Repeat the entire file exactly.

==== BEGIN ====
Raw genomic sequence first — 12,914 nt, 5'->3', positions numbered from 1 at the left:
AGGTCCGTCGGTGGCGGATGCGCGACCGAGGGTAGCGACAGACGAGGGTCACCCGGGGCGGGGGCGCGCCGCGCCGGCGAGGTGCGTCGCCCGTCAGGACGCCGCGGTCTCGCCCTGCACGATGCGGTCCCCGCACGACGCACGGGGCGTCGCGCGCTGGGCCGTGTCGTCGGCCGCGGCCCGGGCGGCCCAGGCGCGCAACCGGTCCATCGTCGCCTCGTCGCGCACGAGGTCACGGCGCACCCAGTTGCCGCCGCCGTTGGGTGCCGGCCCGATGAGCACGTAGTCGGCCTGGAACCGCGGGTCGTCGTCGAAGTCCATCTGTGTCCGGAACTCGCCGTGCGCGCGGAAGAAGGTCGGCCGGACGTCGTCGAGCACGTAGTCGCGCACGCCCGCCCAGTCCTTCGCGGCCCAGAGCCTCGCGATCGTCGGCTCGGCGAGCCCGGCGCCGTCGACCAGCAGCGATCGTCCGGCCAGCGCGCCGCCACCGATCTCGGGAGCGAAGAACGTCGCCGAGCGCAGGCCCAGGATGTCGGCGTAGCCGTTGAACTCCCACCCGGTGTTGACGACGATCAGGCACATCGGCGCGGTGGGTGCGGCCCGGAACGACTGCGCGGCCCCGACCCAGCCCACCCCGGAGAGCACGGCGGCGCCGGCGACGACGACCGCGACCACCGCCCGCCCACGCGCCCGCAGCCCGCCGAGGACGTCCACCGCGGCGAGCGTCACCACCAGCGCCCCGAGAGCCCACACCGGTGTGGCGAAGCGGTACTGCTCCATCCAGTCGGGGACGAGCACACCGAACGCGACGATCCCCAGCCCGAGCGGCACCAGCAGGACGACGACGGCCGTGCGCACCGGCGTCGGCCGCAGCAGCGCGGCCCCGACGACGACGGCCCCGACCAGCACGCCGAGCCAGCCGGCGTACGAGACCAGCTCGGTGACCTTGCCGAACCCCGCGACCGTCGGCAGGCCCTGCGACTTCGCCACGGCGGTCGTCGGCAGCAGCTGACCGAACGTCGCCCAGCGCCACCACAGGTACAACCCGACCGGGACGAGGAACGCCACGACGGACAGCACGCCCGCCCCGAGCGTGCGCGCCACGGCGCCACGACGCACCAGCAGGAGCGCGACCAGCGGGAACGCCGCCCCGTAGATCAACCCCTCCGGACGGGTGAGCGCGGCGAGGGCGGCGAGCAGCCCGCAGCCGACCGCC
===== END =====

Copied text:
Raw genomic sequence first — 12,914 nt, 5'->3', positions numbered from 1 at the left:
AGGTCCGTCGGTGGCGGATGCGCGACCGAGGGTAGCGACAGACGAGGGTCACCCGGGGCGGGGGCGCGCCGCGCCGGCGAGGTGCGTCGCCCGTCAGGACGCCGCGGTCTCGCCCTGCACGATGCGGTCCCCGCACGACGCACGGGGCGTCGCGCGCTGGGCCGTGTCGTCGGCCGCGGCCCGGGCGGCCCAGGCGCGCAACCGGTCCATCGTCGCCTCGTCGCGCACGAGGTCACGGCGCACCCAGTTGCCGCCGCCGTTGGGTGCCGGCCCGATGAGCACGTAGTCGGCCTGGAACCGCGGGTCGTCGTCGAAGTCCATCTGTGTCCGGAACTCGCCGTGCGCGCGGAAGAAGGTCGGCCGGACGTCGTCGAGCACGTAGTCGCGCACGCCCGCCCAGTCCTTCGCGGCCCAGAGCCTCGCGATCGTCGGCTCGGCGAGCCCGGCGCCGTCGACCAGCAGCGATCGTCCGGCCAGCGCGCCGCCACCGATCTCGGGAGCGAAGAACGTCGCCGAGCGCAGGCCCAGGATGTCGGCGTAGCCGTTGAACTCCCACCCGGTGTTGACGACGATCAGGCACATCGGCGCGGTGGGTGCGGCCCGGAACGACTGCGCGGCCCCGACCCAGCCCACCCCGGAGAGCACGGCGGCGCCGGCGACGACGACCGCGACCACCGCCCGCCCACGCGCCCGCAGCCCGCCGAGGACGTCCACCGCGGCGAGCGTCACCACCAGCGCCCCGAGAGCCCACACCGGTGTGGCGAAGCGGTACTGCTCCATCCAGTCGGGGACGAGCACACCGAACGCGACGATCCCCAGCCCGAGCGGCACCAGCAGGACGACGACGGCCGTGCGCACCGGCGTCGGCCGCAGCAGCGCGGCCCCGACGACGACGGCCCCGACCAGCACGCCGAGCCAGCCGGCGTACGAGACCAGCTCGGTGACCTTGCCGAACCCCGCGACCGTCGGCAGGCCCTGCGACTTCGCCACGGCGGTCGTCGGCAGCAGCTGACCGAACGTCGCCCAGCGCCACCACAGGTACAACCCGACCGGGACGAGGAACGCCACGACGGACAGCACGCCCGCCCCGAGCGTGCGCGCCACGGCGCCACGACGCACCAGCAGGAGCGCGACCAGCGGGAACGCCGCCCCGTAGATCAACCCCTCCGGACGGGTGAGCGCGGCGAGGGCGGCGAGCAGCCCGCAGCCGACCGCC